My original 2016 UIC arrived with a BCM Gunfighter ambidextrous charging handle, but ADM migrated to the Radian Raptor charging handle shortly afterward. I have a handful of rifles featuring both models, and while I prefer the Radian Raptor for its ability to minimize gas blowback when shooting suppressed (particularly with the -SD models), I prefer the ergonomics of the BCM design (they’re also a local Wisconsin company, so I elected to go this route with my clone build). Your mileage may vary on this one, but you can’t really go wrong with either option. Both are great reliable designs with an established track record of success.
Lower Receiver Parts of ADM’s Universal Improved Carbine
While the Upper Receiver may be the focal point for inherent accuracy, the lower receiver group is central to the actual user interface. Ergonomics, trigger control, and weapon fitment are all key elements of lower receiver design. If you haven’t taken the opportunity to handle a UIC carbine, I’d highly recommend exploring the unique elements of its design. Once you get used to the intuitive nature of the geometry and controls, you’ll have a hard time wanting to revert back to the plain jane AR-15 lower receiver design!
When you pick up an ADM UIC, the first thing you’ll notice is the lower receiver design. One of a select few brands that offer a truly ambidextrous experience, the UIC Mod 2 provides a handy and ergonomic setup for southpaws and righties alike.
Over the past few years there have been a handful of design improvements to the UIC lower receiver, including trigger guard geometry updates, mag well geometry changes (from P-Mag style sides to a triangular layout), and a switch from spring pins to set screws for the ambidextrous controls, the overall function of the lower has remained fairly consistent over the years.
All UIC lowers are machined from 7075-T6 aluminum billet with Type III Teflon-infused hardcoat anodized finish. The centerpiece of this design are the unique controls, including a truly ambidextrous magazine release, and an ambidextrous bolt catch (which is extremely handy for righties when shooting from the prone position).
An extreme level of attention to detail has been applied to the overall design of the UIC lower receivers, including extremely subtle features like chamfered edges and flared magazine wells.
The old adage “If you can’t beat them, join them” comes to mind with ADM’s UIC trigger selection. All ADM rifles come standard with a Geissele G2S Two Stage trigger installed. Geissele has long held the mantle as the firearm industry’s pre-eminent AR-15 trigger manufacturer, so a quality rifle design like the UIC Mod 2 pairs perfectly with a premium trigger like the G2S.
There was a time when ADM produced their own trigger design for early model UIC’s, but with the competitive price point of the G2S and its stellar reputation as an excellent match-grade trigger, ADM elected to switch over to the Geissele design in 2016.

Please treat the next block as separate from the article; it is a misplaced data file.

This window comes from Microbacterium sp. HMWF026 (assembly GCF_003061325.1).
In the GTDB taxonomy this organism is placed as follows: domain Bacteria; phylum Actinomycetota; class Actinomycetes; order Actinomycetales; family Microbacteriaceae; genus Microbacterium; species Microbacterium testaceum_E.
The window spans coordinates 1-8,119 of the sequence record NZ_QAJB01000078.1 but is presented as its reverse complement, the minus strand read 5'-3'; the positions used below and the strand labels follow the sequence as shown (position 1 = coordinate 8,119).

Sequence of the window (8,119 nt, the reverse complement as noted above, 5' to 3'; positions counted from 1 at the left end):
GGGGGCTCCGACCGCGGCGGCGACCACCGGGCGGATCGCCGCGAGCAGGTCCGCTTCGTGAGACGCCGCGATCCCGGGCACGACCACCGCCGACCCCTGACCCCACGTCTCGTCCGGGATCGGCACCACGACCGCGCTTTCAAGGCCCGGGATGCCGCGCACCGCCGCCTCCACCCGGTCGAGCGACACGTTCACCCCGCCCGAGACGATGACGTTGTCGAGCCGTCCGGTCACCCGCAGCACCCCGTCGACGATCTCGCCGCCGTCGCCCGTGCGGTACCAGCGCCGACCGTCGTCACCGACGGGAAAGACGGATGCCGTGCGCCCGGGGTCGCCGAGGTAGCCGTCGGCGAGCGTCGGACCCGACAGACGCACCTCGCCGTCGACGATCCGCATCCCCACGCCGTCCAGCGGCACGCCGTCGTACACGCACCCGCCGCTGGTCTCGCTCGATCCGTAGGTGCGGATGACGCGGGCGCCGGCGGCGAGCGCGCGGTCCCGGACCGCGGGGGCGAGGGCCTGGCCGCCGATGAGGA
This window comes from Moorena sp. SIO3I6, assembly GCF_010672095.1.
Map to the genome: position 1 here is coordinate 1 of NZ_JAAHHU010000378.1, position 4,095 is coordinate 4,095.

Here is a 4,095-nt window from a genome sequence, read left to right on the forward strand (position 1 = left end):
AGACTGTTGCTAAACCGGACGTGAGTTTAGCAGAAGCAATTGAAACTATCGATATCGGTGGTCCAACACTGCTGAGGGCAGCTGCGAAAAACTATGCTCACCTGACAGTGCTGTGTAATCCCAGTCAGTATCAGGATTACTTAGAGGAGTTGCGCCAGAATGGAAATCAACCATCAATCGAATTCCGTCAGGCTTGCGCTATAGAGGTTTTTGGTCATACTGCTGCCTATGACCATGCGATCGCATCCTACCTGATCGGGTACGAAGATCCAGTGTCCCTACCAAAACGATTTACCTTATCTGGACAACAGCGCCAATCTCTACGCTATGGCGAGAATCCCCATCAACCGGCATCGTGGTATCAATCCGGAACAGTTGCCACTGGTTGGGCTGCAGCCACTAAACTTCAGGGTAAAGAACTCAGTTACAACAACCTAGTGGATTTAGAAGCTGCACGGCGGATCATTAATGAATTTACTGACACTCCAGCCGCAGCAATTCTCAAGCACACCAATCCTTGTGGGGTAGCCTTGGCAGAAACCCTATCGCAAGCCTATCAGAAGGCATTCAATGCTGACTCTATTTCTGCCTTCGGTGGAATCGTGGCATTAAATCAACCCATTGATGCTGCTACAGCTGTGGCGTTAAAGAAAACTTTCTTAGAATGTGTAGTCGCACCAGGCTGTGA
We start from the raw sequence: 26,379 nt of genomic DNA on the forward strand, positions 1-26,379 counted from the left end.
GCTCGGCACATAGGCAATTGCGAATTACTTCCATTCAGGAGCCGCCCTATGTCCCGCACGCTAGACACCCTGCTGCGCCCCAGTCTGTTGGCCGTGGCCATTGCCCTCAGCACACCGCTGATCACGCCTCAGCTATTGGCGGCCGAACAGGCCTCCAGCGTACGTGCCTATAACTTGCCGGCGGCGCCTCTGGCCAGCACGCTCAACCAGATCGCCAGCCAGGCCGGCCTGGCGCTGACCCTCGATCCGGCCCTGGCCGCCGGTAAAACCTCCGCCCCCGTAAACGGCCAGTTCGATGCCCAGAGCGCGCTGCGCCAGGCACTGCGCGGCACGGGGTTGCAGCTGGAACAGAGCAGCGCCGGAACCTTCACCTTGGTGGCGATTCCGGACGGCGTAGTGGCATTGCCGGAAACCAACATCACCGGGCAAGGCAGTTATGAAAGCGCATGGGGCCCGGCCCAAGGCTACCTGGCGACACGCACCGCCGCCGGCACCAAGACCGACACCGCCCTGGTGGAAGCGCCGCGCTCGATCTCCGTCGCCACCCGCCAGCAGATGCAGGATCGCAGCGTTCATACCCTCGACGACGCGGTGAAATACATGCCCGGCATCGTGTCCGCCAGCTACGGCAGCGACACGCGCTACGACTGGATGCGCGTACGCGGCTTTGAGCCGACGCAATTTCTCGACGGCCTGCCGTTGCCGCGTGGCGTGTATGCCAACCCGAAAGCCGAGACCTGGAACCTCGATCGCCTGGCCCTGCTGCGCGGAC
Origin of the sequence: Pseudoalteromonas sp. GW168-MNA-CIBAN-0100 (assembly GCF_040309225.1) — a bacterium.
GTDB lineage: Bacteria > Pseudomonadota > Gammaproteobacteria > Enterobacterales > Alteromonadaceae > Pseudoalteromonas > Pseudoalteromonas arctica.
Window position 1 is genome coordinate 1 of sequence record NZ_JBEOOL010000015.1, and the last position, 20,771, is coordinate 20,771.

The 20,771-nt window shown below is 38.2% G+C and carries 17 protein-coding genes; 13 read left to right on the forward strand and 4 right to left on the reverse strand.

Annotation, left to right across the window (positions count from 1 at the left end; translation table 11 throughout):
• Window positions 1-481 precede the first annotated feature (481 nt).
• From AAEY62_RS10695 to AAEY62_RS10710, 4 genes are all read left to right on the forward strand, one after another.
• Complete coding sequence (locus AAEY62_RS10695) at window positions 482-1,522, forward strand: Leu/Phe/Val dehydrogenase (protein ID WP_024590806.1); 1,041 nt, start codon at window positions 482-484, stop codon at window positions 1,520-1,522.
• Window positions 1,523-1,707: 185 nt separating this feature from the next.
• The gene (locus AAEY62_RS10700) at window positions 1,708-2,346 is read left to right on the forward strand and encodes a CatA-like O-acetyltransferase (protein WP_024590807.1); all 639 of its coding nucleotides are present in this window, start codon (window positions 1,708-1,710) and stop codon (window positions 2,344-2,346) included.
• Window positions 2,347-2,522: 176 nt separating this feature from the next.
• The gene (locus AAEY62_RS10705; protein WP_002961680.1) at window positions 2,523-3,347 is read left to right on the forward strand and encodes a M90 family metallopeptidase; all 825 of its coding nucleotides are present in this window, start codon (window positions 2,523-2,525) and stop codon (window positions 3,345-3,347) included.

Another subassembly that ADM elected to outsource in 2016, all UIC Mod 2’s come standard with Radian’s Talon ambidextrous safety selector. ADM produces their own ambidextrous safety design, but demand for a more tactile and pronounced engagement surface has increased over the past few years, so user preference has gravitated toward the Radian design. I generally prefer a slightly less pronounced safety layout, so I asked Jeremy to include the classic ADM safety set on my retro UIC Mod 2 clone.
Stock and Grip
ADM originally included a B5 Systems SOPMOD-Bravo stock during the initial run of the UIC rifle line, switching over to the Magpul SL in 2016. Pistol grip selection shifted from the Magpul MOE+ to the MOE around a similar timeframe (the former includes a slightly more tactile rubberized gripping surface, but it tends to accumulate dirt and carbon quite a bit more than its polymer counterpart).
The buffer system plays a huge role in how a rifle shoots and feels to its operator, and quite a bit of engineering has gone into the design of the UIC Mod 2 over the years. Original UIC Mod 2’s were sold with a standard mil-spec buffer tube and castle nut, along with ADM’s Reliability Enhancing HD Buffer.
The HD buffer finish has been updated over the past five years (it now comes standard with a black nitride finish), but the overall design of the assembly remains true to its original design. Machined from stainless steel, ADM buffers weigh in at 4.4 ounces, approximately the same weight as an H2 carbine buffer, with a series of non-reciprocal weights that impact in a staggered sequence. This helps reduce bolt bounce, and serves to create a much smoother recoil impulse when paired with a standard Mil-Spec carbine buffer spring.
This buffer is paired with ADM’s Enhanced 10-Position Buffer Tube, offering four additional length adjustments when compared to a mil-spec buffer tube design. ADM’s buffer tube is locked in place with their Light Weight Castle Nut, which they recommend attaching to their QD end plate with VC-3 Vibratite rather than the traditional staking operation.
Custom Built Carbines: Order Your Own!
After a side-by-side inspection of my new (old?) UIC carbine alongside one of their brand new UIC models, it’s clear that American Defense MFG is committed to the continuous improvement of the AR-15 rifle platform. I’m looking forward to keeping tabs on future design improvements, and may consider adding another UIC Mod 2 to the collection down the road!
If you’re looking for a premium carbine design with fully-ambidextrous controls, you can’t go wrong with a rifle build from ADM. If you have any questions about customizable options and component selection, feel free to give them a call at (262) 780-9831, or via email at firstname.lastname@example.org. After my experience custom-building a carbine to my relatively unique specifications, I’m pretty sure they can put something special together for you too!